By Sarah Kaufman
Washington Post Staff Writer
Sunday, September 13, 2009
When it comes to modern dance, I'm an utter chauvinist. Americans have historically been the best in the world at this indigenous American art form. But my prejudice may be tested when the Richard Alston Dance Company, from England, makes its first Washington area appearance Oct. 10 at George Mason University.
Alston is a big fish in the rather small pond of British modern dance. He formed his troupe 15 years ago, having studied with Merce Cunningham in New York in the 1970s. From what I've seen in brief video clips and from what I've read about him, he is known for small-scale, delicate, music-derived works that reward close attention, from the ears as well as the eyes. This sounds like just my cup of tea.
I'm a romantic. I like small, delicate and musical because I often find more honesty in such works, more that feels human and sheds light on some mystery cached within the familiar, than in what's explosive and dazzling. Give me just a wisp of an idea, a subtle suggestion, a hint, and I'll take off running with it, dreaming up allusions and connections. That's so much more interesting than the hard sell, where all your responses are laid out for you like a prix-fixe menu during Restaurant Week.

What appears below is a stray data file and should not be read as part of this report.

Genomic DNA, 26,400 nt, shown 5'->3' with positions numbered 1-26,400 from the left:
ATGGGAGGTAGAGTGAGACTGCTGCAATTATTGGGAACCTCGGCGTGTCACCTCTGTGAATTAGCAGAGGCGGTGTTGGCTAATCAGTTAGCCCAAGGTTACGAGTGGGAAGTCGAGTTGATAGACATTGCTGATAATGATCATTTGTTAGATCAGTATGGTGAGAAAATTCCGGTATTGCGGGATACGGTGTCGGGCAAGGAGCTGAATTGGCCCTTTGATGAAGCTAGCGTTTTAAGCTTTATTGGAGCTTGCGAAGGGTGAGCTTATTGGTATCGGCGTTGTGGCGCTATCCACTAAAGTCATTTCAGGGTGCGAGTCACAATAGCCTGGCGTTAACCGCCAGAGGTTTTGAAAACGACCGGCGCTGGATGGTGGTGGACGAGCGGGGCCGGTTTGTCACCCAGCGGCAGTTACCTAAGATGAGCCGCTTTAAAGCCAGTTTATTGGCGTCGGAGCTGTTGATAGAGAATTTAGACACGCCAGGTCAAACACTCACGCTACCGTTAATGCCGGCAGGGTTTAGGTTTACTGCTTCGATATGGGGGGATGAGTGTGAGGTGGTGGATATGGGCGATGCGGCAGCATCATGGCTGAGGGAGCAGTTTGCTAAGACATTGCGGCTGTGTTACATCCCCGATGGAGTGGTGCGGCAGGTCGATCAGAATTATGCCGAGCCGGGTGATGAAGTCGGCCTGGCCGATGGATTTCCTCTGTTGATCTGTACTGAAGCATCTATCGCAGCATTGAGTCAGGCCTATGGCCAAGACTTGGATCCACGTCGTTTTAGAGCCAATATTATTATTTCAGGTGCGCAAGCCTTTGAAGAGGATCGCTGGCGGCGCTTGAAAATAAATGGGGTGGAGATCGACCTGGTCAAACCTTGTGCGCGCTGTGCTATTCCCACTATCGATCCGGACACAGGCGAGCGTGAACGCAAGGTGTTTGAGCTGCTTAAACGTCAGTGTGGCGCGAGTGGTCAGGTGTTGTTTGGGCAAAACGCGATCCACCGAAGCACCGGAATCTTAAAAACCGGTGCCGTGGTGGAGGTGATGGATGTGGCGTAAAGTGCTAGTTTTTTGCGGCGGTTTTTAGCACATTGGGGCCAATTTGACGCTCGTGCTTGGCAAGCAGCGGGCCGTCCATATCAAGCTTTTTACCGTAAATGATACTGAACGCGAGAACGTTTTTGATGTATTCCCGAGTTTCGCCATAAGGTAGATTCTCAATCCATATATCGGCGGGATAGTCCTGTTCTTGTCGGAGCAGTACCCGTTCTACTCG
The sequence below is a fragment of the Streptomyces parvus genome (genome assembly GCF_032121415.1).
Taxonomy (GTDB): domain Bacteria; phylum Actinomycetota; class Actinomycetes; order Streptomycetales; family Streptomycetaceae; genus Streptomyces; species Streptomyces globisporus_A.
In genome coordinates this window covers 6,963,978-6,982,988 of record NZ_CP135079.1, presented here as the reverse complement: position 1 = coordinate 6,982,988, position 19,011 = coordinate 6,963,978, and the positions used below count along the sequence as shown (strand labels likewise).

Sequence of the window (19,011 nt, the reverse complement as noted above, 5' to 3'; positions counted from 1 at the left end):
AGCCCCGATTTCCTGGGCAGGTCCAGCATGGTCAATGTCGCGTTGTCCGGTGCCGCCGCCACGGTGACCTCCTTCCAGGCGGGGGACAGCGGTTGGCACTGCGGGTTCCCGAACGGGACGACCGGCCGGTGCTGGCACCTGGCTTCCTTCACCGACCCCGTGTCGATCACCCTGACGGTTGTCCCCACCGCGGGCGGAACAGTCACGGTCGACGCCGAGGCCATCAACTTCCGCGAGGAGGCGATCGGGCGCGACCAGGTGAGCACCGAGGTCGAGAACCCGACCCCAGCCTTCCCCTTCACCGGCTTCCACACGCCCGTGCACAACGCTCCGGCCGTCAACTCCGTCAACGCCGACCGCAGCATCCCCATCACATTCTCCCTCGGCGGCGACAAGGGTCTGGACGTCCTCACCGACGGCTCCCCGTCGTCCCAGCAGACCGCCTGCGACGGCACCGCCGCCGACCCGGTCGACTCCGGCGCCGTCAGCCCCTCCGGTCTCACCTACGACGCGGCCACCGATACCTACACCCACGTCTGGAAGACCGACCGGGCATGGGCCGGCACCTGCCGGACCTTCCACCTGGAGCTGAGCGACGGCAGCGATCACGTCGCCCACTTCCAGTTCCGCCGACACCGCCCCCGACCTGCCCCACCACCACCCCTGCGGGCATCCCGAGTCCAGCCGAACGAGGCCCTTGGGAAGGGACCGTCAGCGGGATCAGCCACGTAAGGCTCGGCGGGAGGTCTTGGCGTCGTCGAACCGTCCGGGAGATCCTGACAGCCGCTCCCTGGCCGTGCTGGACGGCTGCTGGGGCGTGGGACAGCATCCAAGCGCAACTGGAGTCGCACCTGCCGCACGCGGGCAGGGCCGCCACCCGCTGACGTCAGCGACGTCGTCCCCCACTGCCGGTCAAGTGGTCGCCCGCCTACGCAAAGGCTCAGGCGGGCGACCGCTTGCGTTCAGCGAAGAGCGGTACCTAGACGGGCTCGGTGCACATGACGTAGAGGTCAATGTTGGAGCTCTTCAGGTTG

Alston's program at George Mason seems to be about experiencing familiar things anew: music by Philip Glass and Stravinsky -- old standbys in the world of concert dance -- legendary hitmaker Hoagy Carmichael's songs, swing dancing. I'm especially interested in the artist who can tease revelation out of the familiar. As between that and a work centered on something more overtly extraordinary -- the most experimental music, say, or an in-your-face deconstruction -- I find that engagement with what's well-trod and universal to the human experience often offers more to think about.